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Read important industry news with the latest articles on life sciences, manufacturing, and regulatory issues. 


Medical devices regulation countdown

“Currently, there are more than 500,000 types of medical devices and in-vitro diagnostic medical devices on the EU market. Robust regulation that ensures a supply of safe devices, and allows monitoring of the introduction and use of medical devices, is essential. The new Medical Device Regulation (EU) 2017/745 was published in the Official Journal of the European Union and came into force on May 5, 2017, replacing two existing Directives…The new regulations apply after a transitional period. Namely, three years after entry into force of Regulation (EU) 2017/745 on medical devices (May 26, 2020), and five years after entry into force (May 26, 2022) of Regulation (EU) 2017/746 on in-vitro diagnostic medical devices.”

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Draft guidance on CDER’s program to recognize standards in pharmaceutical quality

“A draft guidance has been made available for industry entitled CDER’s Program for the Recognition of Voluntary Consensus Standards Related to Pharmaceutical Quality. This guidance describes a proposed program at FDA’s Center for Drug Evaluation and Research (CDER) to make public a comprehensive listing of informally recognized voluntary consensus standards related to pharmaceutical quality. This program, once established, should facilitate submissions by external stakeholders and CDER staff proposing voluntary consensus standards related to pharmaceutical quality for informal recognition. This informal program will help streamline the compilation and assessment of marketing applications for products regulated by CDER.”

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Canada Steers Away From Using Suffixes in Biologics’ Names

“Canada has decided to not use suffixes in the non-proprietary names of biologics or biosimilars, making the US the only country in the world to use such suffixes. “Following internal and external stakeholder consultations and analysis of related issues, Health Canada has decided that biologic drugs, including biosimilars, will be identified by their unique brand name and non-proprietary (common) name, without the addition of a product-specific suffix,” a notice to stakeholders said. “Both the brand name and non-proprietary name should be used throughout the medication use process so that biologics that share the same non-proprietary name can be distinguished by their unique brand names.”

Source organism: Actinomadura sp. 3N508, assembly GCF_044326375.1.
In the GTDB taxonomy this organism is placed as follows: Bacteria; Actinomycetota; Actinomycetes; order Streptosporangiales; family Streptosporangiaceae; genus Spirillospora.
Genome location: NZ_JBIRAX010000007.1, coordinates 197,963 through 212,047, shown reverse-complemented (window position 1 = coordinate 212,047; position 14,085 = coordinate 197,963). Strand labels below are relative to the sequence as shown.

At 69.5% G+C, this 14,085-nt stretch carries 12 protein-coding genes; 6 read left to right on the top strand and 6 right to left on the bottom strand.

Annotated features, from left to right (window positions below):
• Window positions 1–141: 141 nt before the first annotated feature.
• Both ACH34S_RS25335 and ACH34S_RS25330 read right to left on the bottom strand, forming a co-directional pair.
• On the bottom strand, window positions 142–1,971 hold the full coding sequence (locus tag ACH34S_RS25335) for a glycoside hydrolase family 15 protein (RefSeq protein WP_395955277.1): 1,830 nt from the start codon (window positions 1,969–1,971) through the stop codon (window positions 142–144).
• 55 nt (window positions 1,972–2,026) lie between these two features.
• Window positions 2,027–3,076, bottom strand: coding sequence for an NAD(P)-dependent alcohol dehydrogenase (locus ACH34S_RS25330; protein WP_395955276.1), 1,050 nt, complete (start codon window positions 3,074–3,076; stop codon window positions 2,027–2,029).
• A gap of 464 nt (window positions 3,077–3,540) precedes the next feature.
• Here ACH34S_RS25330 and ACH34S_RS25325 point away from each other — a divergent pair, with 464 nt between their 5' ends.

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What are Brexit contingency plans for pharmaceutical industry?

Brexit poses a big threat to pharmaceutical research and manufacturing in the UK, the industry has said, potentially driving up manufacturing costs and deterring future investment. AstraZeneca and other companies have frozen all manufacturing investments. Britain’s second-biggest drugmaker decided to halt further investments at its Macclesfield site in the summer of 2017. Its chairman, Leif Johansson, has said the UK needs to make sure it “does not become an isolated island in the middle of the Atlantic Ocean.” David Jefferys, a senior executive at the European arm of the Japanese company Eisai, which makes treatments for Alzheimer’s disease, epilepsy and breast cancer, told the Guardian: “Nobody likes uncertainty. We are not making any new investments in the UK until there is clarity.”

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cGMPCDER Priorities for 2019: Opioids, Quality, Safety, and Innovation

“FDA plans to support initiatives to ensure that all medicines are safe, effective, and of high quality. It will be a challenge for FDA to match or exceed its success this past year in approving record numbers of innovative and generic drugs. These achievements reflect the ability of biopharma companies to capitalize on important advances in science, as well as strong support from regulators in clarifying requirements and R&D policies. While the Center for Drug Evaluation and Research (CDER) will strive to further enhance its operations, it also will support initiatives to ensure that all medicines are safe, effective, and of high quality.”


What’s in a connected medical device? Cybersecurity regulators want to know